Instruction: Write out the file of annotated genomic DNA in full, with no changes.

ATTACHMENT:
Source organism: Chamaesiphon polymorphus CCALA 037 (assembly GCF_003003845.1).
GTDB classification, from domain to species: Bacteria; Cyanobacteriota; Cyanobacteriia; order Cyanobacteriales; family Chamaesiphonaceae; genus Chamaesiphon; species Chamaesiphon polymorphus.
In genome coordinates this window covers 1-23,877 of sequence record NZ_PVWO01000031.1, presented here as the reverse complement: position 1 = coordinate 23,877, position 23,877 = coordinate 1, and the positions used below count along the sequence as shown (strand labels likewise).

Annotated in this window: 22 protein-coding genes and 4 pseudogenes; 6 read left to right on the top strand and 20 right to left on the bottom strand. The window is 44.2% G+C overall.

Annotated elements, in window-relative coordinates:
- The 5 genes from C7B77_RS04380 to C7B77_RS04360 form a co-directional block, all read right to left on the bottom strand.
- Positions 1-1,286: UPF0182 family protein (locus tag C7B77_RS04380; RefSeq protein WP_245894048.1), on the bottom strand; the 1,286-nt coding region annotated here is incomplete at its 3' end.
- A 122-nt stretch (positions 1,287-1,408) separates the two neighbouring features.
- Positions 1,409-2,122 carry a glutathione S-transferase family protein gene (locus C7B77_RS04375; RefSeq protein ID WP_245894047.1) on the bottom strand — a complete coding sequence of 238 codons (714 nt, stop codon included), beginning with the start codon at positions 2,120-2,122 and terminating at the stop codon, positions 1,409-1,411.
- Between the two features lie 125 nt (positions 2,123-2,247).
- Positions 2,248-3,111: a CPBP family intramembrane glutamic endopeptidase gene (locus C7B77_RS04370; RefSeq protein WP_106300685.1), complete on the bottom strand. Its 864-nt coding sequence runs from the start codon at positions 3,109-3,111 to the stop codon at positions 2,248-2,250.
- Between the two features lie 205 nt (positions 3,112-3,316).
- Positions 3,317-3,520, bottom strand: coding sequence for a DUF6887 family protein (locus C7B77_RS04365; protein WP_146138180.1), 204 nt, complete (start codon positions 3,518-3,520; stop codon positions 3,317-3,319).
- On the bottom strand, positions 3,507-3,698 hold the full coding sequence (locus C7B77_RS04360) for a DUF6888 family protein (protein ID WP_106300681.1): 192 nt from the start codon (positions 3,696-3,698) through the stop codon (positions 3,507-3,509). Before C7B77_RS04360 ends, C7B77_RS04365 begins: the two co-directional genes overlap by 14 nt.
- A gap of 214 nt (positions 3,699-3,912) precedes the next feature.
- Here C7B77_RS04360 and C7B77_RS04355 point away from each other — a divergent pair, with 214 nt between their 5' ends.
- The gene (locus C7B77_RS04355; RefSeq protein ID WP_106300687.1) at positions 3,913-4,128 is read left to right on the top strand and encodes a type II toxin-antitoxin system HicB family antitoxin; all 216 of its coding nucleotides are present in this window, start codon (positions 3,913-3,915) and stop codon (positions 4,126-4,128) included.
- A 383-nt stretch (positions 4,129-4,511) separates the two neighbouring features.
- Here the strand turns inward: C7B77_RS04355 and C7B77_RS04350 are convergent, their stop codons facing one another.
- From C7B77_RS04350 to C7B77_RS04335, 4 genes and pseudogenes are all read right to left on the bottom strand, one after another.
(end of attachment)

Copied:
Source organism: Chamaesiphon polymorphus CCALA 037 (assembly GCF_003003845.1).
GTDB classification, from domain to species: Bacteria; Cyanobacteriota; Cyanobacteriia; order Cyanobacteriales; family Chamaesiphonaceae; genus Chamaesiphon; species Chamaesiphon polymorphus.
In genome coordinates this window covers 1-23,877 of sequence record NZ_PVWO01000031.1, presented here as the reverse complement: position 1 = coordinate 23,877, position 23,877 = coordinate 1, and the positions used below count along the sequence as shown (strand labels likewise).

Annotated in this window: 22 protein-coding genes and 4 pseudogenes; 6 read left to right on the top strand and 20 right to left on the bottom strand. The window is 44.2% G+C overall.

Annotated elements, in window-relative coordinates:
- The 5 genes from C7B77_RS04380 to C7B77_RS04360 form a co-directional block, all read right to left on the bottom strand.
- Positions 1-1,286: UPF0182 family protein (locus tag C7B77_RS04380; RefSeq protein WP_245894048.1), on the bottom strand; the 1,286-nt coding region annotated here is incomplete at its 3' end.
- A 122-nt stretch (positions 1,287-1,408) separates the two neighbouring features.
- Positions 1,409-2,122 carry a glutathione S-transferase family protein gene (locus C7B77_RS04375; RefSeq protein ID WP_245894047.1) on the bottom strand — a complete coding sequence of 238 codons (714 nt, stop codon included), beginning with the start codon at positions 2,120-2,122 and terminating at the stop codon, positions 1,409-1,411.
- Between the two features lie 125 nt (positions 2,123-2,247).
- Positions 2,248-3,111: a CPBP family intramembrane glutamic endopeptidase gene (locus C7B77_RS04370; RefSeq protein WP_106300685.1), complete on the bottom strand. Its 864-nt coding sequence runs from the start codon at positions 3,109-3,111 to the stop codon at positions 2,248-2,250.
- Between the two features lie 205 nt (positions 3,112-3,316).
- Positions 3,317-3,520, bottom strand: coding sequence for a DUF6887 family protein (locus C7B77_RS04365; protein WP_146138180.1), 204 nt, complete (start codon positions 3,518-3,520; stop codon positions 3,317-3,319).
- On the bottom strand, positions 3,507-3,698 hold the full coding sequence (locus C7B77_RS04360) for a DUF6888 family protein (protein ID WP_106300681.1): 192 nt from the start codon (positions 3,696-3,698) through the stop codon (positions 3,507-3,509). Before C7B77_RS04360 ends, C7B77_RS04365 begins: the two co-directional genes overlap by 14 nt.
- A gap of 214 nt (positions 3,699-3,912) precedes the next feature.
- Here C7B77_RS04360 and C7B77_RS04355 point away from each other — a divergent pair, with 214 nt between their 5' ends.
- The gene (locus C7B77_RS04355; RefSeq protein ID WP_106300687.1) at positions 3,913-4,128 is read left to right on the top strand and encodes a type II toxin-antitoxin system HicB family antitoxin; all 216 of its coding nucleotides are present in this window, start codon (positions 3,913-3,915) and stop codon (positions 4,126-4,128) included.
- A 383-nt stretch (positions 4,129-4,511) separates the two neighbouring features.
- Here the strand turns inward: C7B77_RS04355 and C7B77_RS04350 are convergent, their stop codons facing one another.
- From C7B77_RS04350 to C7B77_RS04335, 4 genes and pseudogenes are all read right to left on the bottom strand, one after another.